Anyone who remembers the Czech presidential election five years ago will know it took not three rounds but three attempts to elect Václav Klaus, the former head of the right-of-centre Civic Democratic Party, as the country’s president. But he did win in the end. Following dissident and playwright Václav Havel, Mr Klaus brought a pragmatic no-nonsense style, to the Castle, promising to remain above partisan politics but not pulling any punches when it came to issues such as global warming and European integration. Now Mr Klaus’s term is at an end. He is widely seen as the hands-on favorite for a second one, but even now winning the election, determined by 281 legislators, may not be easy.
It has to be said a Švejnar win would be surprising. But even should he lose, many analysts already agree the public and the country’s political culture have benefited from his campaign. In a scant few weeks Mr Švejnar has brought something “new” to Czech politics in view of alternatives: a fresh style of looking at issues and an ease in approaching the public. Not long ago the economics professor and former advisor to Václav Havel was largely unknown here, even after receiving backing from the largest opposition party. His candidacy lacked momentum; that’s now changed. The challenger closed the recognition gap and a poll now puts him a nose-to-nose, indeed a nose ahead, of Mr Klaus in terms of popularity. And everyone knows just how popular Mr Klaus has been.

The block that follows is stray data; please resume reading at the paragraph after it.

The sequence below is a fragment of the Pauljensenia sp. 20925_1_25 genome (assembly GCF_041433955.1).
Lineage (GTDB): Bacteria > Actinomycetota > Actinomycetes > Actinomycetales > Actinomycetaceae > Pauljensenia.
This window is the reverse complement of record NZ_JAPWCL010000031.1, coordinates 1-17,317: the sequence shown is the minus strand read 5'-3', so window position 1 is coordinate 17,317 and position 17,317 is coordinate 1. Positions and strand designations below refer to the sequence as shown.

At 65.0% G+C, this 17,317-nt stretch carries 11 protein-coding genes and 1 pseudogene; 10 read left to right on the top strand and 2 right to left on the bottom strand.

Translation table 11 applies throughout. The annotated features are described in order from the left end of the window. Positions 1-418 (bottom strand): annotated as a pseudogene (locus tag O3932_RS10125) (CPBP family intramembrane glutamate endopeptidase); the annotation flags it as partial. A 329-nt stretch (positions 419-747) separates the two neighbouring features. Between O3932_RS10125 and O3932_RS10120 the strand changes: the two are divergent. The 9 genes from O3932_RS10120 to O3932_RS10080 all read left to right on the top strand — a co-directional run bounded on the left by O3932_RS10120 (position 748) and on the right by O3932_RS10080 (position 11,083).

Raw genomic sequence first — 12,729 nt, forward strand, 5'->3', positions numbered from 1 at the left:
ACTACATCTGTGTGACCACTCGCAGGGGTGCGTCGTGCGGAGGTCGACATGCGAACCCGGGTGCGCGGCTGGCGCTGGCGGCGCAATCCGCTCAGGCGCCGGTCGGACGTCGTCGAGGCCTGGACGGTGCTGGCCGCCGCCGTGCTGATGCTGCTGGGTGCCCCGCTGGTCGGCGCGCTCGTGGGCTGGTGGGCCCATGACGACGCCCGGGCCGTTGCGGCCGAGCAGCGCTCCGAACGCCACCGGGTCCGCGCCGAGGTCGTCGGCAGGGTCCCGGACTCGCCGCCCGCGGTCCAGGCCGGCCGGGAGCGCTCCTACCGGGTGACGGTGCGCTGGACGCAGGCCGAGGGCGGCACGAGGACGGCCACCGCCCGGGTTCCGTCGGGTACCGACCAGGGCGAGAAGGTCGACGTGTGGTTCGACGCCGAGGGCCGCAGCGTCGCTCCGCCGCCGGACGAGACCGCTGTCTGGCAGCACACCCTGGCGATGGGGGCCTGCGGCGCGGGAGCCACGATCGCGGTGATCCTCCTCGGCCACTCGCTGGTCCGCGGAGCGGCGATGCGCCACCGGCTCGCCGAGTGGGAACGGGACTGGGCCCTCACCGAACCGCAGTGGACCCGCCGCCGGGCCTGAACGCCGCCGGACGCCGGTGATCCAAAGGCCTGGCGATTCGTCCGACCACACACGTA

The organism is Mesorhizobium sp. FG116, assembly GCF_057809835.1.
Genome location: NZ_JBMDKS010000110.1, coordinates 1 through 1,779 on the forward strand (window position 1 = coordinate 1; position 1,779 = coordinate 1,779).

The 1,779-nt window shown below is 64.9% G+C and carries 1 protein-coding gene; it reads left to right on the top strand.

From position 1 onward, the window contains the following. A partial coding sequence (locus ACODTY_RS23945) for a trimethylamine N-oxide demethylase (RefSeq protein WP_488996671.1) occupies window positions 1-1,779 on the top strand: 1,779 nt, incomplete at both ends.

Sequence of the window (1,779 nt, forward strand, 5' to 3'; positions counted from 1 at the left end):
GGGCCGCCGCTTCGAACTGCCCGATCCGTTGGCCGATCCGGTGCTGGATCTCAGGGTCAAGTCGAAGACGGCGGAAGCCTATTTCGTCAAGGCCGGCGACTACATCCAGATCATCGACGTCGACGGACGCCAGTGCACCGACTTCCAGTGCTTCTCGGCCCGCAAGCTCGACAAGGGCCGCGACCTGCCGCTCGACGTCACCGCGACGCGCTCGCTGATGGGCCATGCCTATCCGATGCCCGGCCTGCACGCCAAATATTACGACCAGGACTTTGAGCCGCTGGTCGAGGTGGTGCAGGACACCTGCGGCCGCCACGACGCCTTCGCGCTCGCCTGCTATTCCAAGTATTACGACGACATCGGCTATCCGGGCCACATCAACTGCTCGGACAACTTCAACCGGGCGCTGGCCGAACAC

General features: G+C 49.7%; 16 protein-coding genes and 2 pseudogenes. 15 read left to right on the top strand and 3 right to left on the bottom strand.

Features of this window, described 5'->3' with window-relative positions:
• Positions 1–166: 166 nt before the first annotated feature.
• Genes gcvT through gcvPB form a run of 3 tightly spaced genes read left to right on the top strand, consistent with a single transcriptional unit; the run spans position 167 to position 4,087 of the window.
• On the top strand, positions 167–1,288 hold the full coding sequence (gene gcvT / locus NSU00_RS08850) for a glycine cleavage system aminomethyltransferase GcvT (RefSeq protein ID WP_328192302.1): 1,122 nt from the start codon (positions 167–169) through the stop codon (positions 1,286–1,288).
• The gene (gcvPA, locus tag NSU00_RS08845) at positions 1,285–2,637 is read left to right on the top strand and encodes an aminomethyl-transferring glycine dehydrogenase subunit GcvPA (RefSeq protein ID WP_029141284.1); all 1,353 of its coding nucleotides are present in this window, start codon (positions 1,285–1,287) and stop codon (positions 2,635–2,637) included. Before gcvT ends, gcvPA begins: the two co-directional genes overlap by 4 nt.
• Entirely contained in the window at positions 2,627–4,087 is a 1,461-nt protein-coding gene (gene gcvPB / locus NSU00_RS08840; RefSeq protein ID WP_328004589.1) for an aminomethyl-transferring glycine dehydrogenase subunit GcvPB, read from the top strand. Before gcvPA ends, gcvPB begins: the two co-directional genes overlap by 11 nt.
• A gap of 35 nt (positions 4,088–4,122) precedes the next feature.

Having raised his profile substantially, Mr Švejnar has been able to strategically force the incumbent into something of a corner: Mr Klaus finally agreed to a televised debate in the Czech Senate (on January 29 to be broadcast by Czech TV24). It will hardly be a bombastic affair, as it will not even involve all senators but lawmakers from just one party (the Social Democrats).
Of course, it is not the public who will decide in the end. It will come down once again come down to the country’s legislators and that means various scenarios are now being considered. This we know more or less for certain: the Civic Democrats will back Klaus, the Greens and the opposition Social Democrats, Švejnar. Everybody else holds a proverbial wrench to throw in the works. Both the Christian Democrats and the Communists could tip the scales one way or the other or act as spoilers. What does that mean for the rest of us? If nothing else, excitement and uncertainty: there’s beauty in the upcoming election being difficult to predict. February 8 may produce a winner or may prove inconclusive, paving the way for repeat attempts. In the countdown to the main event expect a lot of anticipation over who will be the country’s next president.